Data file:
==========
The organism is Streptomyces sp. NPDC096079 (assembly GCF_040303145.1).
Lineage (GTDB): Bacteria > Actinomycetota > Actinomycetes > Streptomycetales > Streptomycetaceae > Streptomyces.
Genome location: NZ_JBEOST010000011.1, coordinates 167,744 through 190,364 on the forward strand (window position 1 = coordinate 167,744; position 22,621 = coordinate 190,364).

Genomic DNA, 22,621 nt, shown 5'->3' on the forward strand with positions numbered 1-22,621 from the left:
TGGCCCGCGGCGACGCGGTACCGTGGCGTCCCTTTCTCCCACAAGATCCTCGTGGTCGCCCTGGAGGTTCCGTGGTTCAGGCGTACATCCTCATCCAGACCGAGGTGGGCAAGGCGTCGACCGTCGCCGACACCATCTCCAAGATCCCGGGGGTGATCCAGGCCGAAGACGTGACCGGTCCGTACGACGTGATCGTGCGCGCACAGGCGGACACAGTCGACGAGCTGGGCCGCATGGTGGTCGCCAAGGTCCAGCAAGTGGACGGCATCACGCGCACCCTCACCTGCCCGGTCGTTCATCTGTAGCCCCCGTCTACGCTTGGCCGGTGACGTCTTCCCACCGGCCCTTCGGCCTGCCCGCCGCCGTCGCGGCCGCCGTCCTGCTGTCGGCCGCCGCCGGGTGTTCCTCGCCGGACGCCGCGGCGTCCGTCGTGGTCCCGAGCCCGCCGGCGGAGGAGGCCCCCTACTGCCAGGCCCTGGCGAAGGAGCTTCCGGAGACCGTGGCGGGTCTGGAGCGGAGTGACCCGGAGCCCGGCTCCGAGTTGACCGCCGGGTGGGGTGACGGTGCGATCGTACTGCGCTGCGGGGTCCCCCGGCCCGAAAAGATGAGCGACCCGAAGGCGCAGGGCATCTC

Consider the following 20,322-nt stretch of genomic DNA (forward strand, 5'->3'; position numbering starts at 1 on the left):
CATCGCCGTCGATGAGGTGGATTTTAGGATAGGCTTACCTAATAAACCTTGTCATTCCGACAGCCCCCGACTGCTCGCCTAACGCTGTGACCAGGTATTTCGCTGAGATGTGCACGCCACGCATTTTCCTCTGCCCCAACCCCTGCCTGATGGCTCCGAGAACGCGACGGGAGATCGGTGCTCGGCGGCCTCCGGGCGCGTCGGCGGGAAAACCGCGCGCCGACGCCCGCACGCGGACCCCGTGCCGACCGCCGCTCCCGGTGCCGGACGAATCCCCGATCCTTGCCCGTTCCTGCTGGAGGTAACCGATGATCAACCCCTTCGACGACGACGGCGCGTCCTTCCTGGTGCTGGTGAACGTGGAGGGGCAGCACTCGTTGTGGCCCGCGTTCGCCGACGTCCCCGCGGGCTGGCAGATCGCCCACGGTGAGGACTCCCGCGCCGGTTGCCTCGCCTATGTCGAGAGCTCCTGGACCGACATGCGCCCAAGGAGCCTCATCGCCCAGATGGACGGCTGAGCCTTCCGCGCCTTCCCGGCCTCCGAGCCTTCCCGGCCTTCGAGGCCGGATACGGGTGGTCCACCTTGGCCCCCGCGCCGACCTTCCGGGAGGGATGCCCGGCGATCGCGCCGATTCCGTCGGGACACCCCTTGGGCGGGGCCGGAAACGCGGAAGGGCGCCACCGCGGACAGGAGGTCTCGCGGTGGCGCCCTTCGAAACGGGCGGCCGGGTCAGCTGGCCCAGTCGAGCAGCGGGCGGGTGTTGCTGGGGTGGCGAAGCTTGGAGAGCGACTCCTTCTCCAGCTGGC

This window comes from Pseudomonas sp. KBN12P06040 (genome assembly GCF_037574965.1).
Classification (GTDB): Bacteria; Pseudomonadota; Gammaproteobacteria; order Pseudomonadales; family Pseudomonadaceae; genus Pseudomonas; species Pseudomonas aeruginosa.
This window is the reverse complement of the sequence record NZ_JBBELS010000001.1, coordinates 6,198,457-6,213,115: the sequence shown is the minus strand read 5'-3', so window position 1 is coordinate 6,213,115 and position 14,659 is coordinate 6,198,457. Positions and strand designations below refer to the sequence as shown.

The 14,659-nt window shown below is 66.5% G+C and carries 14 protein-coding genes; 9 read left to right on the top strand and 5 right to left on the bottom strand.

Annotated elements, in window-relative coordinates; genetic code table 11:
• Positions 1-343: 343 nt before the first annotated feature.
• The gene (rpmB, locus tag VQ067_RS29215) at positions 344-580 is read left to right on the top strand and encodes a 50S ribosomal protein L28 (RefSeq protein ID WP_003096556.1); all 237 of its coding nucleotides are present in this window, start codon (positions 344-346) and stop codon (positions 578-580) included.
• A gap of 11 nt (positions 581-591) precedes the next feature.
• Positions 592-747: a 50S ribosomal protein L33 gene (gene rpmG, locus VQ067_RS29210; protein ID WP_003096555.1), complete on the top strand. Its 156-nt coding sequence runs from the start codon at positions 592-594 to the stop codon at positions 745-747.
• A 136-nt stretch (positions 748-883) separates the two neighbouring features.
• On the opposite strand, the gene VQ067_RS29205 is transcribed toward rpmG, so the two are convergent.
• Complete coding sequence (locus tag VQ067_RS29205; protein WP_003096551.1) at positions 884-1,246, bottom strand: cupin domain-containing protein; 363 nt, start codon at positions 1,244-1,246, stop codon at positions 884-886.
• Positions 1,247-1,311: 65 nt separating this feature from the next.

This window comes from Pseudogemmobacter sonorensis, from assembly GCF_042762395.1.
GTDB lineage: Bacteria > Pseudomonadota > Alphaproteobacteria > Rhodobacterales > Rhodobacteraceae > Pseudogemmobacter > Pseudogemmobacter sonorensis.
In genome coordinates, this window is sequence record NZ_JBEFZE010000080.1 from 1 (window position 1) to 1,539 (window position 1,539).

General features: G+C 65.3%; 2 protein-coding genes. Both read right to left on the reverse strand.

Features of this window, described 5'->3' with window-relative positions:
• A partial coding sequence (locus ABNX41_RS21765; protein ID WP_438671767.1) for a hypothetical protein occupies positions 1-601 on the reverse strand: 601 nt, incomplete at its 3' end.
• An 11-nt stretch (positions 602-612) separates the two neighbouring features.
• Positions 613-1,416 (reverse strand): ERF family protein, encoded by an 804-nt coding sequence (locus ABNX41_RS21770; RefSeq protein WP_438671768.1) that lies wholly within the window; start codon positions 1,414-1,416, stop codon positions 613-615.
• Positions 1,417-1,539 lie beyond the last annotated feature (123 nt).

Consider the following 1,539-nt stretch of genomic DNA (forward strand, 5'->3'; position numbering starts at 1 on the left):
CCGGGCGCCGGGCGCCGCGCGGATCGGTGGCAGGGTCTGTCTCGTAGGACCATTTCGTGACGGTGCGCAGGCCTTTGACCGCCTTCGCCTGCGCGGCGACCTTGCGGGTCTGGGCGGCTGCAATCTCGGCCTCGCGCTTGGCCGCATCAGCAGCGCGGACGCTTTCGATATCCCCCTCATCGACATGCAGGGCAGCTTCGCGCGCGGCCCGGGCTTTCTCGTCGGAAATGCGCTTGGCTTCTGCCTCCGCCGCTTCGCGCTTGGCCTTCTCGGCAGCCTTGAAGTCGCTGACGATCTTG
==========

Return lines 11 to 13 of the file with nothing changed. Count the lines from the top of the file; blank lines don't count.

The 14,659-nt window shown below is 66.5% G+C and carries 14 protein-coding genes; 9 read left to right on the top strand and 5 right to left on the bottom strand.

Annotated elements, in window-relative coordinates; genetic code table 11:
• Positions 1-343: 343 nt before the first annotated feature.